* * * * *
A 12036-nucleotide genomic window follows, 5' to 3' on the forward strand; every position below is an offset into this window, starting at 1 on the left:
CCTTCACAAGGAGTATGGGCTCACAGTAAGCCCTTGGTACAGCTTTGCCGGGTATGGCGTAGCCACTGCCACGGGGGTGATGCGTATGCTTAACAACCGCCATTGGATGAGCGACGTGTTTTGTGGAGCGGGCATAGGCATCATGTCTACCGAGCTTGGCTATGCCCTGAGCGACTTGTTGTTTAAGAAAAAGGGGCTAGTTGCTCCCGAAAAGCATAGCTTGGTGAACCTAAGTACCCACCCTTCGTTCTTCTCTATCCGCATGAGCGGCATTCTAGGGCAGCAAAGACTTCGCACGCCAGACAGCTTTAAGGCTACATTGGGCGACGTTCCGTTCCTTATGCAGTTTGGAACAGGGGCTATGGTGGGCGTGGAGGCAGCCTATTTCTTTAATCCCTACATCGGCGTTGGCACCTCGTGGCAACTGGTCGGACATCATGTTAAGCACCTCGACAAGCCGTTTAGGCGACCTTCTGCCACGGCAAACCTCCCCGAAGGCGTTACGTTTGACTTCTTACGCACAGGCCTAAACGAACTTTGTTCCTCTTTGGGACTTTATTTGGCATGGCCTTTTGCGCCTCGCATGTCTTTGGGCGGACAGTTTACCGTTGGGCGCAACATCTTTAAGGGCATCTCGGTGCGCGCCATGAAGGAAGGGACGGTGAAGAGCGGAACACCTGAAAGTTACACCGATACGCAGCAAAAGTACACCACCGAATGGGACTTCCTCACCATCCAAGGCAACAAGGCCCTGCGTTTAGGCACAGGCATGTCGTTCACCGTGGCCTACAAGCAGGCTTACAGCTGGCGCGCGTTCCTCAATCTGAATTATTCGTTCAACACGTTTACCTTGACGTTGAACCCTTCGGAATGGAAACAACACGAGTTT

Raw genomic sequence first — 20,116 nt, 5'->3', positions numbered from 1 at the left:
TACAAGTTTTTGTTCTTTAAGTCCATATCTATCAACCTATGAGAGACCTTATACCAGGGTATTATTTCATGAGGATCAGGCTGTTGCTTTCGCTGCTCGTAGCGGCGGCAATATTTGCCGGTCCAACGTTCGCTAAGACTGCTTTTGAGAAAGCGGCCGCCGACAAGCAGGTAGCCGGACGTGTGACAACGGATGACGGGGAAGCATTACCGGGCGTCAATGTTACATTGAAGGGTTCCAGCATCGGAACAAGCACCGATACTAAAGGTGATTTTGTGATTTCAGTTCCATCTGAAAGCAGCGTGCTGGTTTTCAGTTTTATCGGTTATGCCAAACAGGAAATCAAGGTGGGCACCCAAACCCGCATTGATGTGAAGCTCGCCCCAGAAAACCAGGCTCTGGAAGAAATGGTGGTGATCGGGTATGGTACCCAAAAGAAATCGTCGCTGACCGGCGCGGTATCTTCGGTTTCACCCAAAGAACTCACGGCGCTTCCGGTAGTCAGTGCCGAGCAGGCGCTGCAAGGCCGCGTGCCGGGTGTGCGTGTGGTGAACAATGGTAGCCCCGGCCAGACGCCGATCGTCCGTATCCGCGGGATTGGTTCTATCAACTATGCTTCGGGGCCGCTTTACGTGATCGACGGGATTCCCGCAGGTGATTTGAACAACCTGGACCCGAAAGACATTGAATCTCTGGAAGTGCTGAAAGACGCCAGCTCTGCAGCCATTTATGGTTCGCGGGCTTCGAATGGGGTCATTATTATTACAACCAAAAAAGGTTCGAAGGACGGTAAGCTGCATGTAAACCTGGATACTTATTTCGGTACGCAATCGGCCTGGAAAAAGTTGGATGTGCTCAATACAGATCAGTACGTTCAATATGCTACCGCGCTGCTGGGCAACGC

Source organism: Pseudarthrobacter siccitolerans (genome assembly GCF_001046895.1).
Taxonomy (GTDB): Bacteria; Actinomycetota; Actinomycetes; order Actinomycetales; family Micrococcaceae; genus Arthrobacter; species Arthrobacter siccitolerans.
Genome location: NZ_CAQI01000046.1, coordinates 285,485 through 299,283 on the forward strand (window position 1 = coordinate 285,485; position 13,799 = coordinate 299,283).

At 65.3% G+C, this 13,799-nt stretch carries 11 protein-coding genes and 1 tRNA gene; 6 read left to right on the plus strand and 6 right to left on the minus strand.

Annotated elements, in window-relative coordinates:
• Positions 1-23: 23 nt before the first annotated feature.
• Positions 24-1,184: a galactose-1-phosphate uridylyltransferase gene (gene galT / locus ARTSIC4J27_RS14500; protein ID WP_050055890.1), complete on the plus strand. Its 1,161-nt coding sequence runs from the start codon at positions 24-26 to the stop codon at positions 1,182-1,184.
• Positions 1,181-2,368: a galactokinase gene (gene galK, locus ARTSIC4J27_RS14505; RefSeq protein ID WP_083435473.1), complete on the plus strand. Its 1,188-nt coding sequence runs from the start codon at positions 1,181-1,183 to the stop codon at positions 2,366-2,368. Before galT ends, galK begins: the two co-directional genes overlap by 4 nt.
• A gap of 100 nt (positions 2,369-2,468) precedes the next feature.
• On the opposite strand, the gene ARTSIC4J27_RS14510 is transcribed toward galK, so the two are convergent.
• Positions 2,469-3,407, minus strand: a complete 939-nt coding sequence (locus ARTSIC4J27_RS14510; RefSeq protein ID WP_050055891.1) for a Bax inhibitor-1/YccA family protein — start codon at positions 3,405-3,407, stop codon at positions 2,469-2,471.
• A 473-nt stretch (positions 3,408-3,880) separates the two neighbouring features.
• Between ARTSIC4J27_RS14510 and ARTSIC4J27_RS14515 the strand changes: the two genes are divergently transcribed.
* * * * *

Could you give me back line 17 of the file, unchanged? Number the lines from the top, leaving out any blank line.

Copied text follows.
• Between ARTSIC4J27_RS14510 and ARTSIC4J27_RS14515 the strand changes: the two genes are divergently transcribed.